A few years ago, the world economy was hit by a recession. Hardly any sector of the world economy was spared. People lost their jobs, entire companies collapsed or came very close to collapse. Chaos erupted from various parts of the world, with people protesting against the responses of their respective governments to the recession. The Real estate market was perhaps one of the markets that were worst hit by the recession. And one term that was used a lot during the recession was the term ‘foreclosure’. From the newspapers to TV commercials, this word seemed to be on everyone’s lips. So what exactly does the word foreclosure mean? Well, Your Personal Financial Mentor explains the term and describes how it is brought about.
Foreclosure refers to a situation where a person is unable to service their mortgage on time. If one repeatedly defaults on their payments, the financial institution that provided the mortgage moves in to recover the property. They can then seize the house and sell it to some other person in order to recover the costs that they had incurred. Therefore when someone loses their home because of failing to pay the mortgage installments, that is called a foreclosure.
There are two common types of foreclosures that are available in most states. One of them is called judicial foreclosure. This is by far the most common one, and is required by real estate laws in most states. Here, seizure of the home is only done as a result of a judicial process, where the court is satisfied that the borrower is unable or unwilling to service the mortgage. The process of seizing and selling the house is supervised by court personnel, who have a duty to ensure that the proceeds of a foreclosure are used appropriately. They also ensure that anything left of the proceeds is given back to the homeowner.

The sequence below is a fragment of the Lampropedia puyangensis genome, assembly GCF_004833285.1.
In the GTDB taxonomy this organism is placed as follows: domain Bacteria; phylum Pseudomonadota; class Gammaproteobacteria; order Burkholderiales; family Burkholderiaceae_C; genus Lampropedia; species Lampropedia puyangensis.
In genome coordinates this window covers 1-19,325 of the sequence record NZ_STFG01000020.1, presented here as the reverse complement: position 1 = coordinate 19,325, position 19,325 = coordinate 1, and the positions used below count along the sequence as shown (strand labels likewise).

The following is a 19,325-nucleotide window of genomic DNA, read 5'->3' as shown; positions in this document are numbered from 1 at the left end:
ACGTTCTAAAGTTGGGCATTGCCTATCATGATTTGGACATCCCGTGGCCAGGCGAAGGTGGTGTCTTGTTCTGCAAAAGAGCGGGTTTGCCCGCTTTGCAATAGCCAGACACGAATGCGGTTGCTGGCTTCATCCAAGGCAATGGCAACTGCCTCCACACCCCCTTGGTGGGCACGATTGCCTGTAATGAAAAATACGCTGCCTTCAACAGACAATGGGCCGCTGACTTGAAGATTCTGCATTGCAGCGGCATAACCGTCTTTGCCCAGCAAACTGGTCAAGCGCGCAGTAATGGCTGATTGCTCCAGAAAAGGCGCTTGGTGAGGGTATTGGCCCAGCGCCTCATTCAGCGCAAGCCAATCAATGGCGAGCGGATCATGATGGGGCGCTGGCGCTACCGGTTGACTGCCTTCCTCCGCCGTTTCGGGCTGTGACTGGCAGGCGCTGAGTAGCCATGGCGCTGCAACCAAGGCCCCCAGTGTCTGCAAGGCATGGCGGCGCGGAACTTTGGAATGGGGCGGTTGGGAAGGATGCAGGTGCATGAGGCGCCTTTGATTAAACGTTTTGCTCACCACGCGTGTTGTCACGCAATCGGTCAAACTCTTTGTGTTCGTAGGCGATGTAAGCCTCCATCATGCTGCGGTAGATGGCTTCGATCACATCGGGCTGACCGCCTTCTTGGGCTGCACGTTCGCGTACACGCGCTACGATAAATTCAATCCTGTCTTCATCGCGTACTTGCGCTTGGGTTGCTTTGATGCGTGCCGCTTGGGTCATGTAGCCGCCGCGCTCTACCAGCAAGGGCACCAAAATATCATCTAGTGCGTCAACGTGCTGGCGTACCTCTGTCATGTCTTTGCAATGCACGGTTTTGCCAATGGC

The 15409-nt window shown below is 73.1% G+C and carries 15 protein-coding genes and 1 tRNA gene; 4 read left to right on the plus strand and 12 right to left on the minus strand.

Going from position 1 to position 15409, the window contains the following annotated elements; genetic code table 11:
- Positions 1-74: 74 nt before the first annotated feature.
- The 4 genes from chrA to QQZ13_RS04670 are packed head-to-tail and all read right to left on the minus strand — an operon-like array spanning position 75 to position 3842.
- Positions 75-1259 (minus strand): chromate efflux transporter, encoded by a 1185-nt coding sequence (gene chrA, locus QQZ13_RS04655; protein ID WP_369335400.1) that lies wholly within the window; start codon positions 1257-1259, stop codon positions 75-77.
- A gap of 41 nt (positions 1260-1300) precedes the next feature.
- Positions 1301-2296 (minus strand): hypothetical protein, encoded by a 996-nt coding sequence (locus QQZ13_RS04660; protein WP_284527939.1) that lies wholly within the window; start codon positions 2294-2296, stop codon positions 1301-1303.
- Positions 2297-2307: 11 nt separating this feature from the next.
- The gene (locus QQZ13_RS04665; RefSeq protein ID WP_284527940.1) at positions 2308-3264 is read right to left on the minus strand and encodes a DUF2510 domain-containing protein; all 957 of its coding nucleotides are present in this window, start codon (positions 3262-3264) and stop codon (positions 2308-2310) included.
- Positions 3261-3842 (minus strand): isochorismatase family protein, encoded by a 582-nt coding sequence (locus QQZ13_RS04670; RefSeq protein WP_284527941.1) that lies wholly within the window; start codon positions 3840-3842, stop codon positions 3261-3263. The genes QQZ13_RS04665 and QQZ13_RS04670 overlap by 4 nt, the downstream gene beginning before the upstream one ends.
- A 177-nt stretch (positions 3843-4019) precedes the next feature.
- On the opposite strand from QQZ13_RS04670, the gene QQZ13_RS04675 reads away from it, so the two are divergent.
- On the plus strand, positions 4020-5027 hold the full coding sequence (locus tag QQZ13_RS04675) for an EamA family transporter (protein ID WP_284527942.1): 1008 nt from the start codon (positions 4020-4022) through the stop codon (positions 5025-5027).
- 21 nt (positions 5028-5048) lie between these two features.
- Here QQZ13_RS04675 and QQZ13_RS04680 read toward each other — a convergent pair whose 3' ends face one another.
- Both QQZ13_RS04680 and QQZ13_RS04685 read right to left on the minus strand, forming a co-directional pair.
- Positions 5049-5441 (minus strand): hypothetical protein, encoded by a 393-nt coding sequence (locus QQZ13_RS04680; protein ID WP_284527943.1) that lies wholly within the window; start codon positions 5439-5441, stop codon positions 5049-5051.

In a judicial foreclosure, every party has to be notified of the intention, and they have to each plead their cases in court.
Another type is called ‘foreclosure by power of sale’. Sometimes people refer to it as non-judicial foreclosure. Here, no court case is required, and the borrower does not need to be notified by the financial institution before seizing the home. However some states do not allow this. You need to check the terms of your mortgage carefully to ensure that it does not include this clause.
Categories: Real Estate